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How Does a Variable Annuity Work? | eHow

  • Variable annuities are a contract between and investor and an insurance company in which the insurer agrees to make periodic payments to the investor starting at a specific time in the future. The investor agrees to fund the investment either with a lump sum initial investment or periodic payments over time.

  • During the accumulation phase, monies is collected from the investor and invested. The investor allocates the investment. Typically it is invested into mutual funds so that money is available to distribute in the future.

  • When the money is to begin distributing back to the investor, this is called the payout phase. The investor can take distribution in a lump sum payment or a fixed amount over a certain time period. Depending on the contract terms, the amount and duration of the payments to the investor may vary.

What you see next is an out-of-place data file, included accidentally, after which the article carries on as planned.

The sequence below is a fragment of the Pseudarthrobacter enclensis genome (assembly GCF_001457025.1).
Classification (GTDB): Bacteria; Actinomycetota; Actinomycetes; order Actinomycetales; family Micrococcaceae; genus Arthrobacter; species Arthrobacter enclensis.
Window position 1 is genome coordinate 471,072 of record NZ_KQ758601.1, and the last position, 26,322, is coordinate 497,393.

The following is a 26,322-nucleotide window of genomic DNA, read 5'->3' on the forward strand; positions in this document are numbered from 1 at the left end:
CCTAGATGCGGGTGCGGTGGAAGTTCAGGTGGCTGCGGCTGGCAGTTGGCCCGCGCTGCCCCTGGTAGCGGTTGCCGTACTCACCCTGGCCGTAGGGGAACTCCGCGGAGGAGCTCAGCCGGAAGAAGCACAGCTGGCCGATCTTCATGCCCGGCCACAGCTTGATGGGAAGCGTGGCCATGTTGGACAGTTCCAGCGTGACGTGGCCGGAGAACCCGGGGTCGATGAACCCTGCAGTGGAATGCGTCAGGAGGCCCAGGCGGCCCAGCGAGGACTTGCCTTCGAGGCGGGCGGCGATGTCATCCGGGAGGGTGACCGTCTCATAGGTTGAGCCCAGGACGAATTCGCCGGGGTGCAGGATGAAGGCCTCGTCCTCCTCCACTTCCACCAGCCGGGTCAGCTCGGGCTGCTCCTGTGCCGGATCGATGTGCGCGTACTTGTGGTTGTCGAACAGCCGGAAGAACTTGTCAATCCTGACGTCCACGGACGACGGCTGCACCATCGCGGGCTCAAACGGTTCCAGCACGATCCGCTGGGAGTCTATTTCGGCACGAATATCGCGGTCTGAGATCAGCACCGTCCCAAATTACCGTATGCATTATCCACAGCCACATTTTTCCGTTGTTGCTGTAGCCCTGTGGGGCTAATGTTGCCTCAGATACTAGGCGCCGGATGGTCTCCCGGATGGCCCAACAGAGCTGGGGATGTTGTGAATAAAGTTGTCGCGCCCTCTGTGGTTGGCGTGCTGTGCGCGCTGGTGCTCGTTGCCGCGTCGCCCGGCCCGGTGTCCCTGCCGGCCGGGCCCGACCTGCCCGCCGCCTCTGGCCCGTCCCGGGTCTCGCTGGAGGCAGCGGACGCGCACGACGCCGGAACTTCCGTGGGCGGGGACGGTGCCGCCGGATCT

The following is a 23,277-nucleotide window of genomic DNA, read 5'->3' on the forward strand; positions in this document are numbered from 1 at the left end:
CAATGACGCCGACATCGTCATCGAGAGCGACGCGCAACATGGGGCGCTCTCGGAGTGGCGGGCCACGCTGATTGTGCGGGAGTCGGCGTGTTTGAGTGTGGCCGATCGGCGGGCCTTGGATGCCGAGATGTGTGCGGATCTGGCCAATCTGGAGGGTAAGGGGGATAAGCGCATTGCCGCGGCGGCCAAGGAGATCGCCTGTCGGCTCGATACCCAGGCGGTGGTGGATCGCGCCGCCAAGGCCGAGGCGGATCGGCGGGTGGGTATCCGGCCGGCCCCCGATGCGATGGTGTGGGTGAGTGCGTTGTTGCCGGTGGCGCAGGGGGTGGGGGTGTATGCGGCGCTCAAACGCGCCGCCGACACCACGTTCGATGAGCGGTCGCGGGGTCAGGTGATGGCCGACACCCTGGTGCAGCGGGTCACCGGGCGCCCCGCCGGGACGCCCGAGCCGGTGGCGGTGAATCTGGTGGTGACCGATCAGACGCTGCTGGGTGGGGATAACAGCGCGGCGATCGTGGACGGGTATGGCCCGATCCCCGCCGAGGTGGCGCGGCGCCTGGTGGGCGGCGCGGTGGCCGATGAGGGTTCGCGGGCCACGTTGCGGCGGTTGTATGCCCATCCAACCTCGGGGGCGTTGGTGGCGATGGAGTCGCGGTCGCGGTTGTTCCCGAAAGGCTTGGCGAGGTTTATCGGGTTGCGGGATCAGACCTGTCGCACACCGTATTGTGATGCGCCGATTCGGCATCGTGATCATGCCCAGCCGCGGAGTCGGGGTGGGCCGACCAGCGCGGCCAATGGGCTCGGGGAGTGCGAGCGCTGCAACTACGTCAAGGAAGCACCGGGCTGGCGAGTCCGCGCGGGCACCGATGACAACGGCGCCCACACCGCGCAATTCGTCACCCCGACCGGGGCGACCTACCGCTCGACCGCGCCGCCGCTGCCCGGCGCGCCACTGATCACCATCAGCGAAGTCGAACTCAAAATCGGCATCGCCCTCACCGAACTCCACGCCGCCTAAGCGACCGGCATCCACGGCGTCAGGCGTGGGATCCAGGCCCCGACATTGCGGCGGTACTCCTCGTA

• Variable annuities have a death benefit. If the investor dies before monies are

    to begin distribution, a guaranteed amount can be distributed to the investor's designated beneficiary. The amount varies by contracts.

  • A drawback to variable annuities is the high fees often charged. Such fees include account maintenance fees, fund expenses and surrender charges. Surrender charges or the fee you must pay to cancel the variable annuity contract is particularly high in the first few years of the contract. Variable annuities are long-term investments so an investor should keep this in mind before entering into a variable annuity contract.

  • A major benefit of variable annuities is the tax benefits. You do not have to pay taxes on the investment gains or income from the investments until you start to take a distribution. When you do take a distribution during your retirement, often it will be at a much lower tax rate.

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  • Variable Annuity Information


Category: Annuity

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